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In-form Bottisham star Neil Robertson has eyes on the big prize as the World Snooker Championship returns to the Crucible Theatre with reduced crowd

Neil Robertson is confident he has left no stone unturned in his bid to win a second World Snooker Championship title.

The Bottisham-based world number two, who got his hands on the prestigious trophy for the one and only time so far in 2010, begins his campaign at the Crucible Theatre in Sheffield on Sunday against a qualifier.

Prior to the Covid-19 lockdown, the Australian was arguably the sport’s most in-form player after chalking up wins at the Champion of Champions, World Grand Prix and European Masters events.

Neil Robertson in action on the baize. Picture: DerHexer, Wikimedia Commons, CC-by-sa 4.0 (38975145)
Neil Robertson in action on the baize. Picture: DerHexer, Wikimedia Commons, CC-by-sa 4.0 (38975145)

And while that momentum may have been halted by the pandemic, Robertson believes he could not have done any more to prepare himself for the next couple of weeks.

“I was playing really well before the break, but it is the same for everyone,” said the 38-year-old.

“It’s possible (winning the World Championship). I feel like I have put myself into a position where I can win it.

Neil Robertson with his recent with his recent European Masters trophyPicture: WST (35290452)
Neil Robertson with his recent with his recent European Masters trophyPicture: WST (35290452)

“I’ve been exercising, I’ve been eating well and practice has been good – all the boxes are ticked.

“It would have maybe been good to practice against a wider variety of players, but with all of the restrictions, that hasn’t been possible.

“All in all, there isn’t much more I could have done.”

If Robertson is to repeat his success of a decade ago, it looks as though he will have to do it the hard way.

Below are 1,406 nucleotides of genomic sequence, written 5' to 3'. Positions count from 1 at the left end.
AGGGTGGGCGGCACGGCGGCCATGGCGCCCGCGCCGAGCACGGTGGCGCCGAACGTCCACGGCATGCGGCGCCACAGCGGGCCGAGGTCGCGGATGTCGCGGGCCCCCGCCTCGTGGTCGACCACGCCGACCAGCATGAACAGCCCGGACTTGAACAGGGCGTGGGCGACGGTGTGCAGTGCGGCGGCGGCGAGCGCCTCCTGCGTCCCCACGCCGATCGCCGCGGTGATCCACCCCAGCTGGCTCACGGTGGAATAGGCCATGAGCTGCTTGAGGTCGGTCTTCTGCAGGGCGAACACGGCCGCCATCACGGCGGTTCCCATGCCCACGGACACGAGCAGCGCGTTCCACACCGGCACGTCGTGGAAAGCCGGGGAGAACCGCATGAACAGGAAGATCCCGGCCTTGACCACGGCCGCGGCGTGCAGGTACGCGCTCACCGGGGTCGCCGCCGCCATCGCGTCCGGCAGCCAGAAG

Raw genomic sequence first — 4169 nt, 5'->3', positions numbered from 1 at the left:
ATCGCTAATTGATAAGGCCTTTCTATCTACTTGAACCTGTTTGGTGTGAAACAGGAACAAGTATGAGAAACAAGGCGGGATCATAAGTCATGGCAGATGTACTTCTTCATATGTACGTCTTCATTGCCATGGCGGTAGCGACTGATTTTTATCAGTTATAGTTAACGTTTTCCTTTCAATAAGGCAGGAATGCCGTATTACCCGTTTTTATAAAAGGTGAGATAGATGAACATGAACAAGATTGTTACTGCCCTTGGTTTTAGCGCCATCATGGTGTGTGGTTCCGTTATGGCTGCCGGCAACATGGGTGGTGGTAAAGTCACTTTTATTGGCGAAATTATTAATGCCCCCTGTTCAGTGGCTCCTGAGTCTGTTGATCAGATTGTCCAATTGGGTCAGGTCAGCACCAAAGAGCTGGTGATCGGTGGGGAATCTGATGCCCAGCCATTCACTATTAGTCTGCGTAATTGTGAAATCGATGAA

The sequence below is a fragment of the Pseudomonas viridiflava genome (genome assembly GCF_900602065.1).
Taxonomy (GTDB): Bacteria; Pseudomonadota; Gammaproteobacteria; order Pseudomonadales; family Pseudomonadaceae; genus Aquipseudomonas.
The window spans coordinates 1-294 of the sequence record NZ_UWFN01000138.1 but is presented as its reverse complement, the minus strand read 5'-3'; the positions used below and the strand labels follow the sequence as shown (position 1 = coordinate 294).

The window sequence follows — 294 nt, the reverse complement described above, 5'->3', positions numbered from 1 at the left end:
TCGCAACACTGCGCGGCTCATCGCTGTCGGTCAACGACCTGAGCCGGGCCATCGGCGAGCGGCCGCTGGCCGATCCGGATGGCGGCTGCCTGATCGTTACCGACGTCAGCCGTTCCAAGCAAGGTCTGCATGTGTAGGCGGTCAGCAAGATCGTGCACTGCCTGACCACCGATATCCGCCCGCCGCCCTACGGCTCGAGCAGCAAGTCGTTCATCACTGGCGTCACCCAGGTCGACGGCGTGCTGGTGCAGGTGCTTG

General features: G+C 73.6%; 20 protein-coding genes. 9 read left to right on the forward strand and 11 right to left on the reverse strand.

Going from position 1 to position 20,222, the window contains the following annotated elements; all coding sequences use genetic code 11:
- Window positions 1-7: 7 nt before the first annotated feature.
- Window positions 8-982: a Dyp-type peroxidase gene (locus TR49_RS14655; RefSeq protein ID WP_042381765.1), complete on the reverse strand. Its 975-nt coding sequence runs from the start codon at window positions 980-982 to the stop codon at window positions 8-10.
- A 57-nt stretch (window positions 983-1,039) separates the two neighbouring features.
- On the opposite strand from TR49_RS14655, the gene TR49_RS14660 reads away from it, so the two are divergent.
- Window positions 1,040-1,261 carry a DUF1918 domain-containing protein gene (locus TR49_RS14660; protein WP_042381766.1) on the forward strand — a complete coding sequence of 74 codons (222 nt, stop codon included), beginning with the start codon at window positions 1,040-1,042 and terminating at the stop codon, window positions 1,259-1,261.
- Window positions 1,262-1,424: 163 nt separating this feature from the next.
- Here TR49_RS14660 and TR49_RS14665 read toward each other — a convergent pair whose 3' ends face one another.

Providing he can negotiate his way his first round tie, he would then face Barry Hawkins, while Robertson is in the same side of the draw as Ronnie O’Sullivan, Mark Selby, and Shaun Murphy.

Nevertheless, due to the unpredictably of knockout snooker, the left-hander is refusing to get too caught up with who he may or may not be facing.

“Easy matches help when it comes to recovering mentally in tournaments like this, but at the same time you never know what is going to happen,” he added.

“On paper, Judd (Trump, world number one) looks to be on the favourable side but things can happen.

“Who expected James Cahill to beat Ronnie O’Sullivan last year? Nobody. Upsets are a part of it and that is why I never look too far ahead.

“You could be expecting to play someone in a couple of days and then they go and get knocked out.

“It looks like a tough run, but I am not fazed by it.”

The World Championship has not always been the most favourable of environments for Robertson, who has exited the competition in the first round during two of the previous five instalments.

However, the Melbourne-born player has been working on one particular aspect of his game in recent weeks to ensure that he fares better this time around.

“Where I’ve let myself down a few times in recent years is the tactical side of the game,” he said.

“It’s all mental, making your opponent work for their opportunities, and I haven’t done that enough.

“When you are playing the longer matches, it’s all well and good thinking you will quicken through the gears at some point and blow them away in a best of 25, but there are breaks.

“You can get up a head of steam and then a couple of frames later the session finishes.

“I’ve been working hard tactically. It’s a key thing in the longer format.”

The competition will also act as a trailblazer, becoming the first indoor event to pilot the safe return of fans since lockdown was eased.

A reduced crowd of 300 spectators will be at the Crucible for the entirety of the event, and Robertson has welcomed that news.

“Thankfully it has been given the green light for some fans to come back,” he said.

“It might not be many, but it will help to create some pressure and tension – a World Championship needs that.

“When I played Stephen Maguire (in the Tour Championship quarter-final last month) it was so strange with no fans.

“It was a good game, but if felt like practice and that makes it tough mentally.

“There will still be plenty of restrictions in place. We all have to be tested and it is all very tight, but having fans in the building will make it feel a little more normal.”